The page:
Dredging up this thread because I was reminded of it today by a question on ask.openstack.org.

On 18/07/14 09:19, Ayenson, Michael D. wrote:
Hello All,

My name is Mika Ayenson and I have to privilege to intern at Johns Hopkins - Applied 
Physics Lab. I'm really excited to  release the latest proof of concept 
"Re-Heat"  Re-Heat is a JHUAPL developed tool for OpenStack users to help them 
quickly rebuild their OpenStack environments via OpenStack's Heat .

Here is a link to the Re-Heat paper: 
Here is a link to Re-Heat: https://github.com/Mikaayenson/ReHeat

I have included the abstract to our paper here:

This makes me sad. Not because it isn't great work - I'm sure it is. It makes me sad because when I read statements like:

In the context of “entire lifecycle” management, Heat is the “create” aspect of 
OpenStack orchestration.

I realise that we have completely failed to communicate what Heat is :(

To be clear, in the context of "entire lifecycle" management, Heat is the "entire lifecycle" aspect of OpenStack orchestration.

I know I, and I suspect many of us, always hoped that this would be exactly the kind of application where Heat could make a difference, helping scientists to make their research more repeatable.

Heat does that by allowing you to represent your infrastructure as code, and store it under version control. Messing with it behind Heat's back instead of by modifying the template is the infrastructure equivalent of connecting a debugger and messing with the machine code at runtime instead of changing the source. It's the opposite of repeatable. And developing tools to make using this broken pattern more convenient is a step in the wrong direction IMHO.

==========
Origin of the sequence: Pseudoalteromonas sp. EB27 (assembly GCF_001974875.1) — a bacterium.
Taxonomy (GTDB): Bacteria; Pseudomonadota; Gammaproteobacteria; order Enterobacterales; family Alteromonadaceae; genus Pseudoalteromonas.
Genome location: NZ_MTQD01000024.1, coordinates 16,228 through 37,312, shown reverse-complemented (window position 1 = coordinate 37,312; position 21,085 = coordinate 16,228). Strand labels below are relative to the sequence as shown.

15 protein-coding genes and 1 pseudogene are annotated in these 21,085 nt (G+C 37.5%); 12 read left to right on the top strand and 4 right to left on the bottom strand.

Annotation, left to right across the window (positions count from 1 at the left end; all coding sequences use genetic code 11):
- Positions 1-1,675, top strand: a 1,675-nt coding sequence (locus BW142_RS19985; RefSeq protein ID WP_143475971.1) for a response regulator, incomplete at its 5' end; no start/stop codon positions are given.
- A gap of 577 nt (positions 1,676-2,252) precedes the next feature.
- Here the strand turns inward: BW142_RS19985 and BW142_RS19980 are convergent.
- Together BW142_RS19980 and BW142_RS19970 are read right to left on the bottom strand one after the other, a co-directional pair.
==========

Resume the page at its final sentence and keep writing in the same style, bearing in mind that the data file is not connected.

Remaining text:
I strongly recommend you try using the stack update mechanism instead. It's not perfect, but it's getting better all the time. We welcome any feedback you have.

To be clear, I do think there is a really good use of this kind of technology, and it's the one that the Flame developers are targeting: bringing existing applications under Heat's management.



OpenStack has experienced tremendous growth since its initial release just over 
four years ago.  Many of the enhancements, such as the Horizon interface and Heat, 
facilitate making complex network environment deployments in the cloud from scratch 
easier.  The Johns Hopkins University Applied Physics Lab (JHU/APL) has been using 
the OpenStack environment to conduct research, host proofs-of-concepts, and perform 
testing & experimentation.  Our experience reveals that during the environment 
development lifecycle users and network architects are constantly changing the 
environments (stacks) they originally deployed.  Once development has reached a 
point at which experimentation and testing is prudent, scientific methodology 
requires recursive testing be conducted to determine the repetitiveness of the 
phenomena observed.  This requires the same entry point (an identical environment) 
into the testing cycle.  Thus, it was necessary to capture all the changes made to 
the initial !
t during the development phase and modify the original Heat template.  However, OpenStack 
has not had a tool to help automate this process.  In response, JHU/APL developed a 
poof-of-concept automation tool called "Re-Heat," which this paper describes in 
I hope you all enjoy this as I have truly enjoyed playing with HEAT and 
developing Re-Heat.

Mika Ayenson

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